Halloween. The name and date are the same. There are still pumpkins, costumes and candy. But the times, they have changed. I just read a blog in the Huffington Post comparing Halloween of the 70’s with the current incarnation. I am still laughing. For me, I love the family traditions that create lasting memories.
I tried polling some of my friends (old) about their Halloween habits and memories. The results indicate that most of us made our costumes when we were old enough. There weren’t a lot of options for purchasing ready-made costumes, especially in small towns. Our big concern was whether we had to wear our jackets OVER our costumes. November in the northeast was cold. The coat over the costume mandate was always a downer. Here’s the other old-fashioned requirement. If you wanted to score any loot in my hometown: You had to recite a poem. I’m not kidding. We all wrote poems. Never did we get away with just saying “trick or treat” and digging our hands into a basket filled with treats. We had to earn our take. Not sure where that tradition came from, but I clearly understand why it didn’t catch on –or last.
With most parents working now, few have the hours to devote to a time-consuming costume making project. And, there are now so many stores where you can drop so much $$$$. But this is also an opportunity for our great nannies to step up to the challenge. Some nannies are really creative and crafty. Over the years we’ve seen they’ve shared with us some terrific examples of handmade costumes for their charges.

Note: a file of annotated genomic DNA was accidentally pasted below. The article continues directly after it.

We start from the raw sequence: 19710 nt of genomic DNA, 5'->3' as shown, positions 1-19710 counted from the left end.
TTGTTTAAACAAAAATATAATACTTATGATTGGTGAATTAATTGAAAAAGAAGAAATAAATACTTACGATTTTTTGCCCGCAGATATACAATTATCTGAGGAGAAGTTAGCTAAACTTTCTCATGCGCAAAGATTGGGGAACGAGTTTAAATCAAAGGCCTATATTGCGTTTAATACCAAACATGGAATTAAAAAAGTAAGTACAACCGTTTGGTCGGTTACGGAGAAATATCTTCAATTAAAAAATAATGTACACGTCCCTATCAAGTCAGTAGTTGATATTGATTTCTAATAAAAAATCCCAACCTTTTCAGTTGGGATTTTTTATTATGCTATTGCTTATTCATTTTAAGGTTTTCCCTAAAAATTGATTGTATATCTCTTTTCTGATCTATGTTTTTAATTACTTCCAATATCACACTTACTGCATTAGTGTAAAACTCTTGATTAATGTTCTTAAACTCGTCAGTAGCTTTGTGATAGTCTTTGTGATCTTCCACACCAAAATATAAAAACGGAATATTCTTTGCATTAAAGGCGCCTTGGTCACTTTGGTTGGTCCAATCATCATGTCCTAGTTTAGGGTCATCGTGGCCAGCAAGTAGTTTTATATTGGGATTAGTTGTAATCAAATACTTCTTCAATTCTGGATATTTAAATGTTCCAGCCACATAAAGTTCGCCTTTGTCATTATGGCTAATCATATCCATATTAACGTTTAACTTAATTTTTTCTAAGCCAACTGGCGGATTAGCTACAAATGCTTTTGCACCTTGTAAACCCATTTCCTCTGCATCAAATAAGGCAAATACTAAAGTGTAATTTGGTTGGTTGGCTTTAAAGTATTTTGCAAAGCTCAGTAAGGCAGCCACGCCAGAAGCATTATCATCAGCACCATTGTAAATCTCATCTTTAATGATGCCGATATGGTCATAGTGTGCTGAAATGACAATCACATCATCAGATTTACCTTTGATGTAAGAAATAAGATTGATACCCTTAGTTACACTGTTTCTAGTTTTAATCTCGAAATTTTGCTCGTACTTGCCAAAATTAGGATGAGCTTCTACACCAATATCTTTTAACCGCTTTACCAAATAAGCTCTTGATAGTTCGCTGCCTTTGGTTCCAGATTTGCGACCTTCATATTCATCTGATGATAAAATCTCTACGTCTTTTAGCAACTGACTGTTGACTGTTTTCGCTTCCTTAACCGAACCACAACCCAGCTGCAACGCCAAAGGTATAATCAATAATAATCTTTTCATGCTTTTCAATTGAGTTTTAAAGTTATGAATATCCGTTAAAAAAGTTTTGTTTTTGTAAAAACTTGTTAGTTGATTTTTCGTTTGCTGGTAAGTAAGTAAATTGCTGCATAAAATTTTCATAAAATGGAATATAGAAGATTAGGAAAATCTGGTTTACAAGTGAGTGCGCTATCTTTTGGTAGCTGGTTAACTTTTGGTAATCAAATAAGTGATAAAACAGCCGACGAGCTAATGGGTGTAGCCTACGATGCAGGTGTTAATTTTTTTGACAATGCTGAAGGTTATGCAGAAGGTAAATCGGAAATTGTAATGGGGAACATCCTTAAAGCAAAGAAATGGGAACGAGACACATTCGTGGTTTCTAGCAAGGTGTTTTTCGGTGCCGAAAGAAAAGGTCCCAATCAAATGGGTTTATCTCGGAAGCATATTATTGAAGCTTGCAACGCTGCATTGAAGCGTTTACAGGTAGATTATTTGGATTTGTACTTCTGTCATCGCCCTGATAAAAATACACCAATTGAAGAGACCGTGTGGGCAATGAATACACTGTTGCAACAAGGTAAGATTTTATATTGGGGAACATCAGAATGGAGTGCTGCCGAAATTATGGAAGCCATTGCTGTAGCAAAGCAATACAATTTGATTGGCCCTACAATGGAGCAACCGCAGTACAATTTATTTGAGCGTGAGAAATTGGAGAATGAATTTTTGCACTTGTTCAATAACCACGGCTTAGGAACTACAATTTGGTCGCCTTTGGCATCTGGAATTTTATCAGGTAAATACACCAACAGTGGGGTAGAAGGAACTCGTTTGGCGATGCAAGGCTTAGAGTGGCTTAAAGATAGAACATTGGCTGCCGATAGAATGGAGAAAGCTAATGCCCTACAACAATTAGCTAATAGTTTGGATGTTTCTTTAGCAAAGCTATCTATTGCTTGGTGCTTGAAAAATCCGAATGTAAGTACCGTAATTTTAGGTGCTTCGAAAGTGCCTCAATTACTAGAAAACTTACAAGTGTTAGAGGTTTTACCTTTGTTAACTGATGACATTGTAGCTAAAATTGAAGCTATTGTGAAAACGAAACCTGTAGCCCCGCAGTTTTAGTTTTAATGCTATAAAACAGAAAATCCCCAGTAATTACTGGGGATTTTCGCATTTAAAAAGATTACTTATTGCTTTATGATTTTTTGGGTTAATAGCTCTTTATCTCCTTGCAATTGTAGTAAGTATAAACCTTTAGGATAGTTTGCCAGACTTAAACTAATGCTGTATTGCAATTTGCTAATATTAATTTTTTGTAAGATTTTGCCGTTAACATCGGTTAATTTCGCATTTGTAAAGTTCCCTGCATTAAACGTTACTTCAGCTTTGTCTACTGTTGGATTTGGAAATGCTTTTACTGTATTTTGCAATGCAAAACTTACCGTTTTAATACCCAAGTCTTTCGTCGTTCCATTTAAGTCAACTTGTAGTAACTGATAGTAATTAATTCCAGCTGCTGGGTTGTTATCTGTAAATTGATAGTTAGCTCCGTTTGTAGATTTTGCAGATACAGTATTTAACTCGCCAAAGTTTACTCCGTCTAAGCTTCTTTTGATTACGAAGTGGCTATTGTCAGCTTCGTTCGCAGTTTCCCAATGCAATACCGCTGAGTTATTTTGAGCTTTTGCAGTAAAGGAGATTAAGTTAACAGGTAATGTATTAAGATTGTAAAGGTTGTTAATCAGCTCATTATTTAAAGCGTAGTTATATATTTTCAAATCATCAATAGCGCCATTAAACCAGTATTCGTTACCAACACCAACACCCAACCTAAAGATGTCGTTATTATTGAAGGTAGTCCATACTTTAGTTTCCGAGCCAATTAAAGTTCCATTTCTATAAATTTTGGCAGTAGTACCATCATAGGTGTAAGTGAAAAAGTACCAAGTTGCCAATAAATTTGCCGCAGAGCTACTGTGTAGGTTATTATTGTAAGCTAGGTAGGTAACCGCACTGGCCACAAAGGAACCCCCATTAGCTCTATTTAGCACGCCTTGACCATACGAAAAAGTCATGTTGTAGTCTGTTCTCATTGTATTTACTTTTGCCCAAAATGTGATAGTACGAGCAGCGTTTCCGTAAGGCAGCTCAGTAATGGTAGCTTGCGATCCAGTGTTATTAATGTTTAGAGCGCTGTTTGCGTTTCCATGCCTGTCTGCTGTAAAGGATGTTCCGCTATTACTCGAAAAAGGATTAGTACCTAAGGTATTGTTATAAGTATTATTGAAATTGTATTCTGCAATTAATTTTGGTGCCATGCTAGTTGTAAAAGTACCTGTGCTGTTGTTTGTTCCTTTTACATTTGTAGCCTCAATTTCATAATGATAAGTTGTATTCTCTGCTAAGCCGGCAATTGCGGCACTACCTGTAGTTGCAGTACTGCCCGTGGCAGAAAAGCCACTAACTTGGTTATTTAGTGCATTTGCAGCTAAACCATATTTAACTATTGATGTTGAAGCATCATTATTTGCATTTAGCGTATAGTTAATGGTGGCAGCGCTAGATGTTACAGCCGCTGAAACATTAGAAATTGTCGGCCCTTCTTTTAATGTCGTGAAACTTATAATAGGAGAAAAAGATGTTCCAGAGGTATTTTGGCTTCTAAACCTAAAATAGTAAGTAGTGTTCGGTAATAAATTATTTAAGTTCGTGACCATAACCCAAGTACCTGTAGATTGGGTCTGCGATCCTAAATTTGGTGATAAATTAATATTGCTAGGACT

While Halloween was always a fun-filled, if spooky, occasion, it started to get really scary when crazy people began putting razor blades in candy, among other dastardly deeds. Then parents had to be really vigilant and outlaw all the non-wrapped goodies. Those homemade popcorn balls were not going to be eaten no matter how good they looked or might taste
That brings me to the latest Halloween twist: teal pumpkins. Here’s the story:
The Teal Pumpkin Project encourages people to place a teal-painted pumpkin outside their door if they’re offering non-edible treats such as small toys, stickers and crayons.
Food allergies can be life-threatening, and they affect 1 in 13 children in the United States. We are thrilled to see so many people embracing the Teal Pumpkin Project as a way to ensure kids with food allergies can enjoy a safe, fun Halloween experience just like their friends, says Veronica LaFemina, spokeswoman for Food Allergy Research & Education.
Hope your children have a great Halloween and that the weather is nice enough for the jackets to be kept at home!
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